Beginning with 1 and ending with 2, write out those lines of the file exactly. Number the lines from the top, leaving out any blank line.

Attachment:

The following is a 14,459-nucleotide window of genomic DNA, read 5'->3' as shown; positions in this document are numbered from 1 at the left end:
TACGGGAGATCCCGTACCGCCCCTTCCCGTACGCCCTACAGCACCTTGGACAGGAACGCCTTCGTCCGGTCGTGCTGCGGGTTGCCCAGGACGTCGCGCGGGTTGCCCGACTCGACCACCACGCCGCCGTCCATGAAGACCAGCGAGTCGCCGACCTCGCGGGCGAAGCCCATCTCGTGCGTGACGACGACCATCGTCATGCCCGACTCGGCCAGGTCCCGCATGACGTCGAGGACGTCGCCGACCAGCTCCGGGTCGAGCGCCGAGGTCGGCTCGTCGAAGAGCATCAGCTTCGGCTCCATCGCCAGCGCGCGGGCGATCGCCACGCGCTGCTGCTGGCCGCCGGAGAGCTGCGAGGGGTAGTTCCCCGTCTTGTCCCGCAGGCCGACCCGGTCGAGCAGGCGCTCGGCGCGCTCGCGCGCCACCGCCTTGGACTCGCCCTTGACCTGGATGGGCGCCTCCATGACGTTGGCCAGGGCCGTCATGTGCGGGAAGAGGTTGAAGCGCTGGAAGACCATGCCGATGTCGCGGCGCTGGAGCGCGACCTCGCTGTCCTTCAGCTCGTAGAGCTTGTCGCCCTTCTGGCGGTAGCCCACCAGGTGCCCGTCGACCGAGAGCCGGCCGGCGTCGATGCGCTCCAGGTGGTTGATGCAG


The following is a 14,459-nucleotide window of genomic DNA, read 5'->3' as shown; positions in this document are numbered from 1 at the left end:
TACGGGAGATCCCGTACCGCCCCTTCCCGTACGCCCTACAGCACCTTGGACAGGAACGCCTTCGTCCGGTCGTGCTGCGGGTTGCCCAGGACGTCGCGCGGGTTGCCCGACTCGACCACCACGCCGCCGTCCATGAAGACCAGCGAGTCGCCGACCTCGCGGGCGAAGCCCATCTCGTGCGTGACGACGACCATCGTCATGCCCGACTCGGCCAGGTCCCGCATGACGTCGAGGACGTCGCCGACCAGCTCCGGGTCGAGCGCCGAGGTCGGCTCGTCGAAGAGCATCAGCTTCGGCTCCATCGCCAGCGCGCGGGCGATCGCCACGCGCTGCTGCTGGCCGCCGGAGAGCTGCGAGGGGTAGTTCCCCGTCTTGTCCCGCAGGCCGACCCGGTCGAGCAGGCGCTCGGCGCGCTCGCGCGCCACCGCCTTGGACTCGCCCTTGACCTGGATGGGCGCCTCCATGACGTTGGCCAGGGCCGTCATGTGCGGGAAGAGGTTGAAGCGCTGGAAGACCATGCCGATGTCGCGGCGCTGGAGCGCGACCTCGCTGTCCTTCAGCTCGTAGAGCTTGTCGCCCTTCTGGCGGTAGCCCACCAGGTGCCCGTCGACCGAGAGCCGGCCGGCGTCGATGCGCTCCAGGTGGTTGATGCAG